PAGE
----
U.S. Pat. No. 5,334,056 to Hlinsky, discloses a relatively complex automatic cable connector configured for electrical and mechanical or only mechanical connections. The device includes a hammer 16 that is moved to a cocked position by the end of an inserted cable 20. A hammer spring 18 is compressed during the cocking motion. When the cocked position is reached, a frangible abutment 64 fractures and the hammer 18 is free to move independently of the cable. The spring 18 drives the hammer 16 into tapered gripping jaws 38 with an impact that firmly grips the jaws onto the cable 20. Since the installer must forcibly compress the spring 18, the stored energy of the spring 18 is comparatively weak, and is limited by the installer's strength and the column strength of the cable being inserted. Therefore, the jaws 38 are often prevented from developing full engagement with the cable 20. Also, the cable 20 tends to pull out of the jaws 38. This pull out may occur during the installation procedure, requiring the automatic cable connector to be discarded.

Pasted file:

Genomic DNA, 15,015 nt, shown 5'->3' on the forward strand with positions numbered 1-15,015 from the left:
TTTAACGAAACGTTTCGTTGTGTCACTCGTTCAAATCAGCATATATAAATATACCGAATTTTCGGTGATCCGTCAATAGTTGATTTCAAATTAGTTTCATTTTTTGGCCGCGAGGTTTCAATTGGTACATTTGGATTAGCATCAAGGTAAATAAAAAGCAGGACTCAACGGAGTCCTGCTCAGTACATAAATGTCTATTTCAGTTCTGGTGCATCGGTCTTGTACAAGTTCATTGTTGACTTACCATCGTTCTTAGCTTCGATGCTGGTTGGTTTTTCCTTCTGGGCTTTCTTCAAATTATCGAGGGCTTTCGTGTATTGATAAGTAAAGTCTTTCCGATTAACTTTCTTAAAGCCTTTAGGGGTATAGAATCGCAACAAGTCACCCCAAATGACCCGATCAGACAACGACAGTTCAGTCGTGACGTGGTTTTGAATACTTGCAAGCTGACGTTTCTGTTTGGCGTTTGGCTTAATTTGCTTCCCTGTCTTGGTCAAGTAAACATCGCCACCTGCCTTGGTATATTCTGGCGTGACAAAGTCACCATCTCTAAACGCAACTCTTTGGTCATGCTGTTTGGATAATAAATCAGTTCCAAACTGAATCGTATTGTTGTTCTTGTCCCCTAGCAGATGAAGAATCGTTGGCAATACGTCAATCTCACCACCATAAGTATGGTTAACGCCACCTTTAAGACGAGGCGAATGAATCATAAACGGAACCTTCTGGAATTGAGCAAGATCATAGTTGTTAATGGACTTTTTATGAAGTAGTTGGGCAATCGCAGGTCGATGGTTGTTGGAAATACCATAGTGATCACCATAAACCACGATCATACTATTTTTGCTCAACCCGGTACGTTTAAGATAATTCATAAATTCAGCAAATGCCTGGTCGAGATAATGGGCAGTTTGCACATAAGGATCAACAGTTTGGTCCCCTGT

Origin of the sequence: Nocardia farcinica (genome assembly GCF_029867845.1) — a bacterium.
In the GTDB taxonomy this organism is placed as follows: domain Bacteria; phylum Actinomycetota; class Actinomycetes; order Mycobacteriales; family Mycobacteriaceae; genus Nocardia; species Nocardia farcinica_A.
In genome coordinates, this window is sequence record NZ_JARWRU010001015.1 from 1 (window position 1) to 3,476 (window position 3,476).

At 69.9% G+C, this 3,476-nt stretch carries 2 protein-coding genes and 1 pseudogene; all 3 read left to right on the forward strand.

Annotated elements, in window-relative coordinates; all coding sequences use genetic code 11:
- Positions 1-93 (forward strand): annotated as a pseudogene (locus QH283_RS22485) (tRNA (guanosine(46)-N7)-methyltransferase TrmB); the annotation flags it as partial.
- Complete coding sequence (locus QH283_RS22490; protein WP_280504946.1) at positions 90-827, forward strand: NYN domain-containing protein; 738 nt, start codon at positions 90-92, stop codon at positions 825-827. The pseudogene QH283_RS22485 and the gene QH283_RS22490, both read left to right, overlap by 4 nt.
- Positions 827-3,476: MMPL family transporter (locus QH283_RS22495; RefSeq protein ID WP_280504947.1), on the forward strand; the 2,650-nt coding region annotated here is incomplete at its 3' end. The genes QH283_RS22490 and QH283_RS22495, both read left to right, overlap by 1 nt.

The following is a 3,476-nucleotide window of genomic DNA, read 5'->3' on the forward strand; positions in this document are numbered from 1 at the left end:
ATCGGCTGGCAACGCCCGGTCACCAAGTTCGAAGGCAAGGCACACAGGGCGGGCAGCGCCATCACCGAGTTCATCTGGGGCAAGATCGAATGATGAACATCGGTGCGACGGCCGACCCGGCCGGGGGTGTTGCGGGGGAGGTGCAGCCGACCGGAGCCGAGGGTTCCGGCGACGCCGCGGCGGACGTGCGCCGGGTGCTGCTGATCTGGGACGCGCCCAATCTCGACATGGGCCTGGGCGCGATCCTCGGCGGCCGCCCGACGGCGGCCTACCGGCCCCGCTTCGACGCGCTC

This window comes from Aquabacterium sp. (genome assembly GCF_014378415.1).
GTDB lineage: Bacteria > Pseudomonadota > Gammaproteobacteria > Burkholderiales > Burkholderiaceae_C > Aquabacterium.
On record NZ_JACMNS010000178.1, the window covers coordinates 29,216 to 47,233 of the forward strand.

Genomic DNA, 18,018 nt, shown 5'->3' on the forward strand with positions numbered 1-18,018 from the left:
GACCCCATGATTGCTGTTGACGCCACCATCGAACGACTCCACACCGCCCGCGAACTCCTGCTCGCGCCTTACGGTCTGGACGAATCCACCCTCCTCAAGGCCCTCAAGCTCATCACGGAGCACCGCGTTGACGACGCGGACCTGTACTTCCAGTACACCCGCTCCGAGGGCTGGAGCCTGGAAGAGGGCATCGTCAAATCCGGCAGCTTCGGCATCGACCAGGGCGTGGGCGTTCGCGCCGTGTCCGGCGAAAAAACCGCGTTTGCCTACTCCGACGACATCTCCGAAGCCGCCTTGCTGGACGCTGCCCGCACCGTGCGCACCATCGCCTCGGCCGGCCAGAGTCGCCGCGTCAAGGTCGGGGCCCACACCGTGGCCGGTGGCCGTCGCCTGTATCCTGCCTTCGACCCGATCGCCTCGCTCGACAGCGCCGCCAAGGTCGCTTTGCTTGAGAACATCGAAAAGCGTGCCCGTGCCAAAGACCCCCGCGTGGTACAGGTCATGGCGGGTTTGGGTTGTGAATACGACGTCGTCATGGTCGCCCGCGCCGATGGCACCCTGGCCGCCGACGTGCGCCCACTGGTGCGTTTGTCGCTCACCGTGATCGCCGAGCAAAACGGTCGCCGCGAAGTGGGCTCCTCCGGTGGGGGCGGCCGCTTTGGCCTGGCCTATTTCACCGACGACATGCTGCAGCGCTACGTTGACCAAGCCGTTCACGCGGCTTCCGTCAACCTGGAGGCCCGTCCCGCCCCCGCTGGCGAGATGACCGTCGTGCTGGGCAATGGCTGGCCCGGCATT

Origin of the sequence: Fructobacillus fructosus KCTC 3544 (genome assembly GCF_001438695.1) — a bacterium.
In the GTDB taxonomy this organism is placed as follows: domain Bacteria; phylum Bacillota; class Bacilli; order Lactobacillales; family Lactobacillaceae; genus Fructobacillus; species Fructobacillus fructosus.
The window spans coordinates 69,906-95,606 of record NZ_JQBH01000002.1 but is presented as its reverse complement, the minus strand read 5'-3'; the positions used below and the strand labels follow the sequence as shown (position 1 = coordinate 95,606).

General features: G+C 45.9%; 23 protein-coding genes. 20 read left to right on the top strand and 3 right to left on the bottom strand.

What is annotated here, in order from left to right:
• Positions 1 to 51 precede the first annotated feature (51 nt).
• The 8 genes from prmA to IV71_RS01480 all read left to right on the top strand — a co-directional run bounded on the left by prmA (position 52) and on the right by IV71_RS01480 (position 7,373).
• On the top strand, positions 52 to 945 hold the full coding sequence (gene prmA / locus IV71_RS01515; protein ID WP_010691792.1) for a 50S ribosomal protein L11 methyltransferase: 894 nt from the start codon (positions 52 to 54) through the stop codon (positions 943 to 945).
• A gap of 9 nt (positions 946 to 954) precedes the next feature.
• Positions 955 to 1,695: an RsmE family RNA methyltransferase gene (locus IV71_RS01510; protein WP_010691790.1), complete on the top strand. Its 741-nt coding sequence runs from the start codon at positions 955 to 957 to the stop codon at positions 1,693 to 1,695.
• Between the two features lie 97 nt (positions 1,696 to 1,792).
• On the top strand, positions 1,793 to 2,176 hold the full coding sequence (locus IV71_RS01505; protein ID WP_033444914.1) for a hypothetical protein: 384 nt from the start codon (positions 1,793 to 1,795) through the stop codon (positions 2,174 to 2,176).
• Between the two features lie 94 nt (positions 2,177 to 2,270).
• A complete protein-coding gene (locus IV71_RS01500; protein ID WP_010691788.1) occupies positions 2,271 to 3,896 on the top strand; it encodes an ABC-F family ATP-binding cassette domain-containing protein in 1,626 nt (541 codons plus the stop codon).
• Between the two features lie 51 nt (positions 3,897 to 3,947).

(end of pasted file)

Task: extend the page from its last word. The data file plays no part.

If the device is double-ended and utilized for a splicing operation, if one end of the connector is unsuccessfully installed, the connector must be cut off. The connector cannot be disassembled. This situation leaves the installer with too short a length of cable. Two additional connectors are then required, one to replace the failed connector, and the other to splice in an additional length of cable to replace the portion that was cut out with the original unsuccessful splice. Furthermore, the connector may hold sufficiently to allow installation to proceed, but, without full insertion. In this event, the line may be energized, but, there is still a propensity for the splice to fail under wind, vibration, ice, or other additional loading that may occur during future use.